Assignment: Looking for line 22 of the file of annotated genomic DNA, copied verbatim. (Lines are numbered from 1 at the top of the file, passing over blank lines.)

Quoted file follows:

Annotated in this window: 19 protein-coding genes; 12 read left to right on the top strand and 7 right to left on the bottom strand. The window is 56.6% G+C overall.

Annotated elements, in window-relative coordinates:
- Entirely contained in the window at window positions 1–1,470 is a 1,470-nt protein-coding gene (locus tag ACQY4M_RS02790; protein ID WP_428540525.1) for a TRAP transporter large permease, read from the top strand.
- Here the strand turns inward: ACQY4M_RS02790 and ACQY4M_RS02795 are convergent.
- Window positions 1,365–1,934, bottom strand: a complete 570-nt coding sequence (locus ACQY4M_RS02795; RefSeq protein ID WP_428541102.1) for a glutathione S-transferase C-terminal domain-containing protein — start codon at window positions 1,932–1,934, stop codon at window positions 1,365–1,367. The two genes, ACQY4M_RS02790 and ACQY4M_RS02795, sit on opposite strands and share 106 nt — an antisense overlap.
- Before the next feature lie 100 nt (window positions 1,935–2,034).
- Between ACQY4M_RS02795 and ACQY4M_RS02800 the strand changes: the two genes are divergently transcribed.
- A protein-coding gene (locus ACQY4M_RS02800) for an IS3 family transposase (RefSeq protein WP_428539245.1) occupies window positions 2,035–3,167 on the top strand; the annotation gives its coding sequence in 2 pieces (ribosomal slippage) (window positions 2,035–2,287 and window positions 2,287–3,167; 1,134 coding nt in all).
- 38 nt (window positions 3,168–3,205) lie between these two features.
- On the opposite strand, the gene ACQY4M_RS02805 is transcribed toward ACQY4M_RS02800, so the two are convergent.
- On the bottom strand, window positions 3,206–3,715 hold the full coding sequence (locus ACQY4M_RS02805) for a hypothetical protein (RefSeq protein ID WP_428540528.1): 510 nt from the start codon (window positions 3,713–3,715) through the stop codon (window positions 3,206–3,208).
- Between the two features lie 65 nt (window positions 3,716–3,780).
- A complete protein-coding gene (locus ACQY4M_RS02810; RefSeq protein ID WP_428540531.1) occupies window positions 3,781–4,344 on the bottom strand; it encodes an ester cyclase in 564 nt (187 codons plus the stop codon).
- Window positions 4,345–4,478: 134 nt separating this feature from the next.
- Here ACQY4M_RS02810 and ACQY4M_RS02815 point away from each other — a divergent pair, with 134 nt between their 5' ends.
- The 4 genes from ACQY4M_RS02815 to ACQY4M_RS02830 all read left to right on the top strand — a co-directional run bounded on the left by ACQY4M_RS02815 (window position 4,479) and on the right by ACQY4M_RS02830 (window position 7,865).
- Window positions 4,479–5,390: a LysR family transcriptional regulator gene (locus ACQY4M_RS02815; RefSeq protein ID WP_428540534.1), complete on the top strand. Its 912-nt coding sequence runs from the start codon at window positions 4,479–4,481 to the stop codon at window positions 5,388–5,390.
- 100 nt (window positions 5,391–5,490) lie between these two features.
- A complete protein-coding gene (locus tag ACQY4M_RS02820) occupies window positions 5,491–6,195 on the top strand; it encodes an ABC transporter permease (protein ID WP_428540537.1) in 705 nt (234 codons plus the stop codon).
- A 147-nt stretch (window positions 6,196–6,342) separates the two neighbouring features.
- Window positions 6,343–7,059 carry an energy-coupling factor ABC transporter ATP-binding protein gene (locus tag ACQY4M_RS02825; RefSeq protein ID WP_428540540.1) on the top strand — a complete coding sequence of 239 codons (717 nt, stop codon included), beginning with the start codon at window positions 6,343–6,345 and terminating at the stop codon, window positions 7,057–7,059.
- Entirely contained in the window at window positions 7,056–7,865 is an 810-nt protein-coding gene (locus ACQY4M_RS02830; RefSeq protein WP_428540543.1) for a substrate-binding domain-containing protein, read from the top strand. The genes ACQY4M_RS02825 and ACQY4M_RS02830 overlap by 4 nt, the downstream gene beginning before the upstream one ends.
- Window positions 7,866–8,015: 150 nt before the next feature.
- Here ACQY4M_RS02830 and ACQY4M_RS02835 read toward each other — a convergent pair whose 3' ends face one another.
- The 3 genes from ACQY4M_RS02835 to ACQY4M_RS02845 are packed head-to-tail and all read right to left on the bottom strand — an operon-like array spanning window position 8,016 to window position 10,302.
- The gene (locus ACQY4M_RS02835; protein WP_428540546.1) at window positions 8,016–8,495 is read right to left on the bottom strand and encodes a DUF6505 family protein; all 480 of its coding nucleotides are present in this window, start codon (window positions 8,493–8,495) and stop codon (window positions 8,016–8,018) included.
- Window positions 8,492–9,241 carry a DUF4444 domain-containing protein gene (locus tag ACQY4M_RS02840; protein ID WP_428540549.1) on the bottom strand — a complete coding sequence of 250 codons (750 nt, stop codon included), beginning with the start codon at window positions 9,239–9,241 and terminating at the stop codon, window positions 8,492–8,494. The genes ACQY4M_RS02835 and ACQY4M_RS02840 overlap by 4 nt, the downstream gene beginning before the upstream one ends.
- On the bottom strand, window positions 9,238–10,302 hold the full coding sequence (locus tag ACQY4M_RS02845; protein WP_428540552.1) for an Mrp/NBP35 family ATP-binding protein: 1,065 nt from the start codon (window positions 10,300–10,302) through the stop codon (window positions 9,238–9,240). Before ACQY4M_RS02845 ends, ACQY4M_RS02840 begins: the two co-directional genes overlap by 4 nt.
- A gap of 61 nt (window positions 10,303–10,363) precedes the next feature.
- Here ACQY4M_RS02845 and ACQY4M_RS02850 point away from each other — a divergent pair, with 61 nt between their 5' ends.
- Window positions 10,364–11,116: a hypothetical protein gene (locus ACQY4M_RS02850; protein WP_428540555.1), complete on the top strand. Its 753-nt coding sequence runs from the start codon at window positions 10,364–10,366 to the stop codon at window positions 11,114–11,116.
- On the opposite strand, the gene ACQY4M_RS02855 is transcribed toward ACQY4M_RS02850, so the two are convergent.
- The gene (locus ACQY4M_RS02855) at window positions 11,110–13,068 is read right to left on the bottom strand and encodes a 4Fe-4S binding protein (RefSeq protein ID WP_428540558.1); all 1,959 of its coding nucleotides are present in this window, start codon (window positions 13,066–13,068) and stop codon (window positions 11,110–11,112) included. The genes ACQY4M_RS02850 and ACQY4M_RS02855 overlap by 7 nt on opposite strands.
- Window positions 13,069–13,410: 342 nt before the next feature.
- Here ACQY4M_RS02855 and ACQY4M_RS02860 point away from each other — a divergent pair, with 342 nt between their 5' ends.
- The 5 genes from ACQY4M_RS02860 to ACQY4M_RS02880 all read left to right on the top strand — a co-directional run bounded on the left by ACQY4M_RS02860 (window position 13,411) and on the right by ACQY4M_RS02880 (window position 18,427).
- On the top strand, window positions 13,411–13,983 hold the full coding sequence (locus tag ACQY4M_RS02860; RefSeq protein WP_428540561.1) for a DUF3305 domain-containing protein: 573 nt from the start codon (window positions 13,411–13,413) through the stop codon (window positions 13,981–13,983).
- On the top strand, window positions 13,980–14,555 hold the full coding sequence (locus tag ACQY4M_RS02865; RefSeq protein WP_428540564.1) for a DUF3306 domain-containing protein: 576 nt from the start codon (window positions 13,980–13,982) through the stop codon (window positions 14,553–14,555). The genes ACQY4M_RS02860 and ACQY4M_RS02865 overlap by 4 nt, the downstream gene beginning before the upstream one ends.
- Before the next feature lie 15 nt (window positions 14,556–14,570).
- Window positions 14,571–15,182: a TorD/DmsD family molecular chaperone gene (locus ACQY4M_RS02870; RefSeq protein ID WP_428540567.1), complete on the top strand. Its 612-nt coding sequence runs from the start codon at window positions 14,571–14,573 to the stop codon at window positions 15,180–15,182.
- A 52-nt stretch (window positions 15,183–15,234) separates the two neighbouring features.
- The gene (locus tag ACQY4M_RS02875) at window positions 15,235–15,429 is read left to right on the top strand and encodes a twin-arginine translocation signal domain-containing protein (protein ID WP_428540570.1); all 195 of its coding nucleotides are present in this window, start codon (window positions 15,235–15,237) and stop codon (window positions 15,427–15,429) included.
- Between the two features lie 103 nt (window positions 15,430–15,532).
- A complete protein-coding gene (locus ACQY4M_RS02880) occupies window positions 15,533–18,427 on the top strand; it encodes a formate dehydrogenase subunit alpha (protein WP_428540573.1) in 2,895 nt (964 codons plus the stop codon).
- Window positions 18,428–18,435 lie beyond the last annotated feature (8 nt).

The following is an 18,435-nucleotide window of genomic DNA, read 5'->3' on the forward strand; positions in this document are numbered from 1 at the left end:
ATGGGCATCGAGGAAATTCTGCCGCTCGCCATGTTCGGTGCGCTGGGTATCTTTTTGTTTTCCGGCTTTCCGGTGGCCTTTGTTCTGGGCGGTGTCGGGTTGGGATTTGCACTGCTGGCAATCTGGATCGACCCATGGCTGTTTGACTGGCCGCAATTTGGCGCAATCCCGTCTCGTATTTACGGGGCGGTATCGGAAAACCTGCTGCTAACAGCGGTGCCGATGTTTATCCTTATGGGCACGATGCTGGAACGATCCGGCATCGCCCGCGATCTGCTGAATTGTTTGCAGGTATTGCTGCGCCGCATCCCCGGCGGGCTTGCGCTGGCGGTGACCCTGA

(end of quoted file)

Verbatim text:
- Entirely contained in the window at window positions 7,056–7,865 is an 810-nt protein-coding gene (locus ACQY4M_RS02830; RefSeq protein WP_428540543.1) for a substrate-binding domain-containing protein, read from the top strand. The genes ACQY4M_RS02825 and ACQY4M_RS02830 overlap by 4 nt, the downstream gene beginning before the upstream one ends.